Premature menopause: Why it happens and what you can do about it

It is a fact that all women will go through menopause at some point during their lives, usually after the age of 45. But a small percentage – about 1 in every 100 women between the ages of 30 to 39 and 1 in every 1000 women ages 15 to 29 – will start to experience the symptoms of menopause earlier. Unfortunately, there is nothing that can be done to reverse premature menopause (if it happens before the age of 45) or early menopause (before 40) from occurring. But there are ways to treat its symptoms. Even better, there is hope for early menopausal women who want to have children. Read on to find out more.

Early Menopause


There are a variety of reasons why you may enter menopause earlier in life. Sometimes, the cause may be linked to your genetic makeup or your past. Some women are just born with very few eggs, and if your mom went into menopause early, chances are, you will, too.

Other culprits include premature ovarian failure (POF) — when a woman’s ovaries stop producing eggs and the hormones needed to ovulate — which is almost always linked to autoimmune disorders. Surgical menopause (the deliberate forcing of menopause due to health reasons like endometriosis or ovarian cancer), cancer treatments like chemotherapy or radiation, eating disorders, and infections of the ovaries are also possible causes of early or premature menopause.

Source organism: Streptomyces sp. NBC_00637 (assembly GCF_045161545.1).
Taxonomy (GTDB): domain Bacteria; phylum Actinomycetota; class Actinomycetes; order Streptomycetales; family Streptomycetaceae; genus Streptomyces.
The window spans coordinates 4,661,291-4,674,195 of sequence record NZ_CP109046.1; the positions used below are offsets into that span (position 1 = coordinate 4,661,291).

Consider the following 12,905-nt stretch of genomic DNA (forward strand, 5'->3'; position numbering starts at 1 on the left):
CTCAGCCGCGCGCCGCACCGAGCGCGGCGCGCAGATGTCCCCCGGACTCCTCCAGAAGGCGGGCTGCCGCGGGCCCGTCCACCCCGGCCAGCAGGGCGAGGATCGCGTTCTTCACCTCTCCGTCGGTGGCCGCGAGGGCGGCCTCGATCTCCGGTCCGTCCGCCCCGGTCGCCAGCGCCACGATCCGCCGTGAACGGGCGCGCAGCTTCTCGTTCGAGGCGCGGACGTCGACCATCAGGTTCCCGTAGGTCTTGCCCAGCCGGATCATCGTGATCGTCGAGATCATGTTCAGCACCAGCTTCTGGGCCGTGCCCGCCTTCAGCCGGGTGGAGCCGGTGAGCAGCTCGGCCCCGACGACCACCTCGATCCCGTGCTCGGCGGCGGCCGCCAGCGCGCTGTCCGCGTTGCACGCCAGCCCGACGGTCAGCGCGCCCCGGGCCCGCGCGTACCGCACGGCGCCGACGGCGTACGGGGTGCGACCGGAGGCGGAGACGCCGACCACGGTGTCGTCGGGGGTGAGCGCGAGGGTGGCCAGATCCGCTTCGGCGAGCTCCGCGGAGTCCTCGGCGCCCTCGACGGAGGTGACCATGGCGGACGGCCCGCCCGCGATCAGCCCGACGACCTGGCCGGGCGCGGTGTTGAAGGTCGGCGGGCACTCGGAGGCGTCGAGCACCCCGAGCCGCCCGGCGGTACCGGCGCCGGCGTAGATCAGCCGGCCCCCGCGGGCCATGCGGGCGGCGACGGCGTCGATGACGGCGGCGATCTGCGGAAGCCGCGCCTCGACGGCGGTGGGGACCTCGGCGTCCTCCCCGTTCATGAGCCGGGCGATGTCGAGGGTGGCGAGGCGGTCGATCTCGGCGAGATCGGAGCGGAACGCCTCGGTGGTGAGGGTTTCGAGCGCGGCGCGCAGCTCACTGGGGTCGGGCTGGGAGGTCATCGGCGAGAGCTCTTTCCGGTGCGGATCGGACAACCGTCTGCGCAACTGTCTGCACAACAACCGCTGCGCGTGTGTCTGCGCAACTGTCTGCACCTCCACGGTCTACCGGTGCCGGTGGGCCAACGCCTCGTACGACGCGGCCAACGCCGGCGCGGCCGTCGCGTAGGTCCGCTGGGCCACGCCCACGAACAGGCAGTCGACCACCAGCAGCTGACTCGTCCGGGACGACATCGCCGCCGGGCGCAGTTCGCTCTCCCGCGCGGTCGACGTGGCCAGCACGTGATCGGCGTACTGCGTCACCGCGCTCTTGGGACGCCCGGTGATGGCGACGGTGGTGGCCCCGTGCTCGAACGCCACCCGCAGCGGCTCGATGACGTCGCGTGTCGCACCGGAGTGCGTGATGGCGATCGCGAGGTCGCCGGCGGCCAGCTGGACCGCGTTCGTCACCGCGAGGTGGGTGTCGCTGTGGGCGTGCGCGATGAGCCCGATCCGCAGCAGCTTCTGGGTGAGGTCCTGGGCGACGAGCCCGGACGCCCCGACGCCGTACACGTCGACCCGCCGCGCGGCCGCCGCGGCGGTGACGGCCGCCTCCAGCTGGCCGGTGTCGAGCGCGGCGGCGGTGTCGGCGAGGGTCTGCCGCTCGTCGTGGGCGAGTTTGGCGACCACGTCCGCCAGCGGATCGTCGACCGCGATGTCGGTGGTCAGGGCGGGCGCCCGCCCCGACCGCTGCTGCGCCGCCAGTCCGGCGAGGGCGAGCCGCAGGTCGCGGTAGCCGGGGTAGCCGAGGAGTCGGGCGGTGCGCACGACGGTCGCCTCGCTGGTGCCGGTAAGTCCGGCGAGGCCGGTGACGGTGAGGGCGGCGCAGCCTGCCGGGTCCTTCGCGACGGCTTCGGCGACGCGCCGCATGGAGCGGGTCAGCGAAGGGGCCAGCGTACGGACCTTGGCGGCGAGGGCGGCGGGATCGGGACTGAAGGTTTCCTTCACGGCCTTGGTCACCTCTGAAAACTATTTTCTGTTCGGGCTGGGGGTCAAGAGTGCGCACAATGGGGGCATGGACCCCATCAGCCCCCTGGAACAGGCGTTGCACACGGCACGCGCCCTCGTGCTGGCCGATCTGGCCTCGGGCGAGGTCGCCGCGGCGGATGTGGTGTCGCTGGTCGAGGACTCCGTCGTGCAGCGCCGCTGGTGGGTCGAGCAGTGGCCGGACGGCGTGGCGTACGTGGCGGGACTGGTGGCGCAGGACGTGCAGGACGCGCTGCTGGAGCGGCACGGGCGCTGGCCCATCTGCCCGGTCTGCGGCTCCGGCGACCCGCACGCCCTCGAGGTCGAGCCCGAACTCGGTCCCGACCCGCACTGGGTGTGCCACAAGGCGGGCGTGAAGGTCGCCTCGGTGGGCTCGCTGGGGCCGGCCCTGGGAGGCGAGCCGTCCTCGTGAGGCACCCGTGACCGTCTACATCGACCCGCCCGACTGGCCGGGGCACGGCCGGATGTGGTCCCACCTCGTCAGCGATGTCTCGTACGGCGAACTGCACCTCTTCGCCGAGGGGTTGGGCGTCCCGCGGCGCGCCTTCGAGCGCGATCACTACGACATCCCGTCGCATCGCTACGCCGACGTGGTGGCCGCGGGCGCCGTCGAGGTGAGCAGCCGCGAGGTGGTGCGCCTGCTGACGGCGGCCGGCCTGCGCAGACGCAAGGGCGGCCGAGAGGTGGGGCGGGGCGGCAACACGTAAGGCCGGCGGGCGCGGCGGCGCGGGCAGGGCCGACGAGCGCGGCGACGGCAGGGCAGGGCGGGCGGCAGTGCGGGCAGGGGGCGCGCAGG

The symptoms of menopause are the same across the board, regardless of age. Irregular periods, hot flashes, night sweats, lack of sexual drive, irritability, painful sex and vaginal dryness stand out as the most common signs. However, some women may continue to have normal periods with no symptoms and do not find out that they are menopausal until they have trouble conceiving. Regular checkups and pelvic exams with an OB/GYN are therefore important, especially for younger women who plan to eventually get pregnant.


The standard treatment for early menopause is hormone therapy, which gives your body a boost of estrogen, progesterone or both. These hormones also enable the uterus to support a possible pregnancy. Other doctors may prescribe a combined oral contraceptive pill (COC), containing both estrogen and progesterone, which may also help prevent osteoporosis and brittle bones—a common concern among menopausal women. To determine the best treatment for you, talk with your doctor.


Even though premature menopause basically tricks your body into thinking it can no longer reproduce, some women are able to successfully conceive despite the odds. There are a variety of fertility treatments available, including certain medications and in vitro fertilization, or a woman can opt to go with a donor egg.

Additionally, hormone replacement therapy (HRT) has proven to be an aid in younger women achieving pregnancy despite premature menopause. In fact, the added boost of estrogen and progesterone are said to give women up to a 50 percent chance of becoming pregnant. Otherwise, the chance of becoming pregnant is less than 10 percent. Read more about HRT at MedlinePlus.

If you think there is a chance you are entering early menopause, consult your doctor right away, as you may also be at an increased risk for other health problems, including osteoporosis and cardiovascular disease.

For additional details and support, visit and the American Pregnancy Association. And for more information on menopause, visit Natural remedies for menopause.